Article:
- October 05, 2021
- 0 Comments
- In Accessible Design and Construction
- By Peter Stratton
Operable parts designed to be used by building occupants, including but not limited to, thermostats, dispensers, light switches, fire alarm pull stations, etc., must be located so that they are accessible to everyone. Technical standards referenced by federal, state, and local laws and building codes include design criteria developed to ensure that operable parts are accessible. A 30 x 48 inch clear floor space is required to be positioned at the operable part to support one of two types of reaches: a forward (perpendicular) or a side (parallel) reach. Of the two reach types, each can be unobstructed or obstructed. Unobstructed forward and side reaches do not require reaching over an element to access an operable part. Conversely, obstructed forward and side reaches require reach over an element, such as a countertop or shelf, to access an operable part. Of all the reaches to operable parts, the obstructed forward reach is the most challenging to design and construct. As we always say, the devil is in the details, so proper detailing of the obstructed forward reach is critical to nail down in design.
To support an obstructed forward reach to an element, such as the reach to faucet controls located at the back of a sink, open space below the obstruction (i.e., knee and toe clearance) must exist to allow a person using a wheelchair to roll into the clear space below the sink and reach forward to access the faucet controls. The same principle applies to a medicine cabinet or outlet mounted on the backsplash. Without compliant knee and toe clearance provided below an obstruction, a person using a wheelchair cannot access operable parts located over an obstruction utilizing the forward approach.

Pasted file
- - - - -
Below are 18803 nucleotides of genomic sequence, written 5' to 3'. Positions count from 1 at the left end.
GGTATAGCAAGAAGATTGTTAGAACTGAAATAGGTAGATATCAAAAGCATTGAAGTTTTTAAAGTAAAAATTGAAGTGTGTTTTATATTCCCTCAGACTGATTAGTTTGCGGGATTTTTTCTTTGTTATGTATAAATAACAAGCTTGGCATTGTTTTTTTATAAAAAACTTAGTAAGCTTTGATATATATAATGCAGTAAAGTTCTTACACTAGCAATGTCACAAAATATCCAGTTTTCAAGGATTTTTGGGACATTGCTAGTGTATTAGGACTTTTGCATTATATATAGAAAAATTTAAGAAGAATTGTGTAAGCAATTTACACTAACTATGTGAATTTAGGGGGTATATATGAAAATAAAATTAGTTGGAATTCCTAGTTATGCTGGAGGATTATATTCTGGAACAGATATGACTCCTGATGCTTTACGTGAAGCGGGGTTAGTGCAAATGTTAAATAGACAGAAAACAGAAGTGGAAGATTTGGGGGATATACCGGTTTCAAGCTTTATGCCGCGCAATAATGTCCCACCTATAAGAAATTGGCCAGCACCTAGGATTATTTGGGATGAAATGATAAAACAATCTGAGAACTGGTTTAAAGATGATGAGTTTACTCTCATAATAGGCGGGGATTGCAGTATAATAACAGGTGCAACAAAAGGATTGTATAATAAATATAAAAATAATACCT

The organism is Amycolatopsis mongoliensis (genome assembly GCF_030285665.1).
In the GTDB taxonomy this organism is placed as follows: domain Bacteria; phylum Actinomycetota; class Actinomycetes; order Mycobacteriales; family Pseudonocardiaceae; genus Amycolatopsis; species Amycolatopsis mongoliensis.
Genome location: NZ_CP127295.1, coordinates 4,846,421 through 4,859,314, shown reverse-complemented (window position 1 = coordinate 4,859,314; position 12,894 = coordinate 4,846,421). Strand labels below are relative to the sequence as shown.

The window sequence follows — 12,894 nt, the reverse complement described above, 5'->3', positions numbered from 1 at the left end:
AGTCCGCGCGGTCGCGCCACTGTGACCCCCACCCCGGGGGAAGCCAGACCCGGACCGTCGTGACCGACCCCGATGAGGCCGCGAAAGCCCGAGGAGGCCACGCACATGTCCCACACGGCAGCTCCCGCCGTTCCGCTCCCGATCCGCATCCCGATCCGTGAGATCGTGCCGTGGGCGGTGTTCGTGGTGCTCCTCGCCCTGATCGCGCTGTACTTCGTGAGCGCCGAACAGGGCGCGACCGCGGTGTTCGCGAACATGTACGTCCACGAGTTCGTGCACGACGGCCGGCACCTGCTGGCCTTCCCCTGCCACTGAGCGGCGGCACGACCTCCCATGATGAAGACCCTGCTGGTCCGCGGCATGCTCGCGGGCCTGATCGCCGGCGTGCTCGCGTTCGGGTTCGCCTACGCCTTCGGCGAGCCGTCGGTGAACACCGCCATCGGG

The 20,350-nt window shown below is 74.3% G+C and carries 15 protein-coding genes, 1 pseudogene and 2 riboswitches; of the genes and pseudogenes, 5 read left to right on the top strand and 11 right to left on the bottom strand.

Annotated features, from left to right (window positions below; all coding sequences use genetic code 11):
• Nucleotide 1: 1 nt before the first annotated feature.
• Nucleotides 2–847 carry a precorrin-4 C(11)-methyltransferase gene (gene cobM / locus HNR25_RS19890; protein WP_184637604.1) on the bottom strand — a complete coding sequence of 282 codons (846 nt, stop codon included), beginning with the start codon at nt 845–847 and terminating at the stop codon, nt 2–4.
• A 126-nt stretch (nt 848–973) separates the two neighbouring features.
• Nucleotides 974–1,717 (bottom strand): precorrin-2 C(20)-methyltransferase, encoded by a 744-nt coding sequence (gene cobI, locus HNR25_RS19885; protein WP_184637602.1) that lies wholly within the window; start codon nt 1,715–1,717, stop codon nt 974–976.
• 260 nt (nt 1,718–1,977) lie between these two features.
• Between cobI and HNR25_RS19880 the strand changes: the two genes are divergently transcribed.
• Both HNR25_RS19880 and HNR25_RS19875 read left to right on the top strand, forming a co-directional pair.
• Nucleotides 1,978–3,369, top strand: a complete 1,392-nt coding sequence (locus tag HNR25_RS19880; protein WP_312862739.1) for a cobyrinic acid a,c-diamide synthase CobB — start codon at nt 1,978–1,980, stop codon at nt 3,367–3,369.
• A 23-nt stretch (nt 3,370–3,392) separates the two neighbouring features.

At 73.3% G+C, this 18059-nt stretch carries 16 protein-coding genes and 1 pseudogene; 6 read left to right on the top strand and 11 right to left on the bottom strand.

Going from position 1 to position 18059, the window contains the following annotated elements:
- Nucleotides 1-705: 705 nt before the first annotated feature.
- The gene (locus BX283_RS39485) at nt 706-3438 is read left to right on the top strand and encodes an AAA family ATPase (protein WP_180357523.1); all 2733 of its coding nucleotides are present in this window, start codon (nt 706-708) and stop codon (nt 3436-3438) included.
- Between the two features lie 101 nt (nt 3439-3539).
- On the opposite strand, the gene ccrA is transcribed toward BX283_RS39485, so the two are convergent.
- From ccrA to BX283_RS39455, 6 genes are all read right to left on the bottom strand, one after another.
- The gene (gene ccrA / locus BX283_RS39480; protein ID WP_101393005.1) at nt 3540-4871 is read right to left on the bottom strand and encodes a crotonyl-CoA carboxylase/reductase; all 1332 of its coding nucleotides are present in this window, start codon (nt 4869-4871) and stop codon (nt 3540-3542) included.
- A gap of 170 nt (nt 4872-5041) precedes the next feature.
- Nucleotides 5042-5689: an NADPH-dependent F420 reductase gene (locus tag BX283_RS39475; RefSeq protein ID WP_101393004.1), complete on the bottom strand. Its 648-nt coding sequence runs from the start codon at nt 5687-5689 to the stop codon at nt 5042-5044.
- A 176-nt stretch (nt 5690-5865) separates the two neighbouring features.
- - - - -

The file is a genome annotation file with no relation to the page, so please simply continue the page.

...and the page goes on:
When designing for forward approach, more recent technical standards like the 2010 ADA Standards and the A117.1 Standard require that the 30 x 48 inch clear floor space positioned to support the forward reach extends between 17 and 25 inches below an obstruction. If knee and toe clearance below an obstruction is limited to 17 inches, then operable parts cannot be located beyond 17 inches, measured from the front edge of the obstruction. Stated differently, compliance is not achieved if reach beyond the toe line is required. For example, if a bathroom lavatory is 23 inches deep and the knee and toe clearance is designed so that a person using a wheelchair can pull under the sink for a full 23 inches, then reach to the faucet controls can be accommodated because the wheelchair can roll under the sink for a full 23 inches; reach beyond the toe line is not required. However, if a bathroom lavatory is 23 inches deep and the knee and toe clearance is designed so that a person using a wheelchair can pull under the sink for only 20 inches, then if faucet controls are located more than 20 inches beyond the front edge of the sink, they are not accessible. Faucet controls in this case must be located no more than 20 inches from the front edge of the sink for them to be accessible.
What we often find is that although designs include knee and toe clearance below obstructions, there are operable parts located above those obstructions that are not accessible because they require reach beyond the limit of the toe line. Remember – it is important to consider easily overlooked requirements like reach depth when designing millwork or coordinating shop drawings for cabinetry. It’s all about the details.
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Written by Peter Stratton, Managing Director, Accessibility Services